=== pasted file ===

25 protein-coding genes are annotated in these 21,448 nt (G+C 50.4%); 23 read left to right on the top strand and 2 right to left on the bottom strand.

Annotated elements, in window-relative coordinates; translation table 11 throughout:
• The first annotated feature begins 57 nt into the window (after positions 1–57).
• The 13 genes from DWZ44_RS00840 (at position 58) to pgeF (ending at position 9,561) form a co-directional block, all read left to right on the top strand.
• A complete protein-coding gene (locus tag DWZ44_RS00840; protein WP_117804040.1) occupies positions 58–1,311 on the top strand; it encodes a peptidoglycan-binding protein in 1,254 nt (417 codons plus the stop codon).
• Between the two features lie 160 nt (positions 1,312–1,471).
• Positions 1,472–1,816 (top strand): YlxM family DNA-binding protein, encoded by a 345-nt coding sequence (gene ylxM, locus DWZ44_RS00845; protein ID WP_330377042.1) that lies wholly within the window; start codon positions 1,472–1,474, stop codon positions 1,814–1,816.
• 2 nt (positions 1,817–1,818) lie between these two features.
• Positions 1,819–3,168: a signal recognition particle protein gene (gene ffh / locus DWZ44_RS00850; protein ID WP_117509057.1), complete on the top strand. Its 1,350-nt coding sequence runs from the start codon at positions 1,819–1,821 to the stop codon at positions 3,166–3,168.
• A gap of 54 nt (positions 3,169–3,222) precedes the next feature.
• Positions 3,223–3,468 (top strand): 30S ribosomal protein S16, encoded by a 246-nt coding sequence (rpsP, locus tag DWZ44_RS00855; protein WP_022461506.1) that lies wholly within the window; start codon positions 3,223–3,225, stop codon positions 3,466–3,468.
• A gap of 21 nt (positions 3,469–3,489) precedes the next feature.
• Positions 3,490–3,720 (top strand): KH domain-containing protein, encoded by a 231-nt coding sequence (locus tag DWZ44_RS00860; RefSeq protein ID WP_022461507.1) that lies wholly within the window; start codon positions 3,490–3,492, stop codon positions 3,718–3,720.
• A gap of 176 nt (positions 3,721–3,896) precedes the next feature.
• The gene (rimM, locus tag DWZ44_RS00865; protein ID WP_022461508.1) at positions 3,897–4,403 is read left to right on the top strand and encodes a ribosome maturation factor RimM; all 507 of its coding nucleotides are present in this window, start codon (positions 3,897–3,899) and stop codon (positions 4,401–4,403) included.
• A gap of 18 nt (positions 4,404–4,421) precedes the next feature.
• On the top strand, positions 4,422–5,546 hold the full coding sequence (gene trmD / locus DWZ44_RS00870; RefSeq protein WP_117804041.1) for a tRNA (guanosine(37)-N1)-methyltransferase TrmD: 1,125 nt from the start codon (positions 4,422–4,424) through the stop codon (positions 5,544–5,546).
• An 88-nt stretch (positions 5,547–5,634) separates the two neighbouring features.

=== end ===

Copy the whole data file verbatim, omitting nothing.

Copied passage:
25 protein-coding genes are annotated in these 21,448 nt (G+C 50.4%); 23 read left to right on the top strand and 2 right to left on the bottom strand.

Annotated elements, in window-relative coordinates; translation table 11 throughout:
• The first annotated feature begins 57 nt into the window (after positions 1–57).
• The 13 genes from DWZ44_RS00840 (at position 58) to pgeF (ending at position 9,561) form a co-directional block, all read left to right on the top strand.
• A complete protein-coding gene (locus tag DWZ44_RS00840; protein WP_117804040.1) occupies positions 58–1,311 on the top strand; it encodes a peptidoglycan-binding protein in 1,254 nt (417 codons plus the stop codon).
• Between the two features lie 160 nt (positions 1,312–1,471).
• Positions 1,472–1,816 (top strand): YlxM family DNA-binding protein, encoded by a 345-nt coding sequence (gene ylxM, locus DWZ44_RS00845; protein ID WP_330377042.1) that lies wholly within the window; start codon positions 1,472–1,474, stop codon positions 1,814–1,816.
• 2 nt (positions 1,817–1,818) lie between these two features.
• Positions 1,819–3,168: a signal recognition particle protein gene (gene ffh / locus DWZ44_RS00850; protein ID WP_117509057.1), complete on the top strand. Its 1,350-nt coding sequence runs from the start codon at positions 1,819–1,821 to the stop codon at positions 3,166–3,168.
• A gap of 54 nt (positions 3,169–3,222) precedes the next feature.
• Positions 3,223–3,468 (top strand): 30S ribosomal protein S16, encoded by a 246-nt coding sequence (rpsP, locus tag DWZ44_RS00855; protein WP_022461506.1) that lies wholly within the window; start codon positions 3,223–3,225, stop codon positions 3,466–3,468.
• A gap of 21 nt (positions 3,469–3,489) precedes the next feature.
• Positions 3,490–3,720 (top strand): KH domain-containing protein, encoded by a 231-nt coding sequence (locus tag DWZ44_RS00860; RefSeq protein ID WP_022461507.1) that lies wholly within the window; start codon positions 3,490–3,492, stop codon positions 3,718–3,720.
• A gap of 176 nt (positions 3,721–3,896) precedes the next feature.
• The gene (rimM, locus tag DWZ44_RS00865; protein ID WP_022461508.1) at positions 3,897–4,403 is read left to right on the top strand and encodes a ribosome maturation factor RimM; all 507 of its coding nucleotides are present in this window, start codon (positions 3,897–3,899) and stop codon (positions 4,401–4,403) included.
• A gap of 18 nt (positions 4,404–4,421) precedes the next feature.
• On the top strand, positions 4,422–5,546 hold the full coding sequence (gene trmD / locus DWZ44_RS00870; RefSeq protein WP_117804041.1) for a tRNA (guanosine(37)-N1)-methyltransferase TrmD: 1,125 nt from the start codon (positions 4,422–4,424) through the stop codon (positions 5,544–5,546).
• An 88-nt stretch (positions 5,547–5,634) separates the two neighbouring features.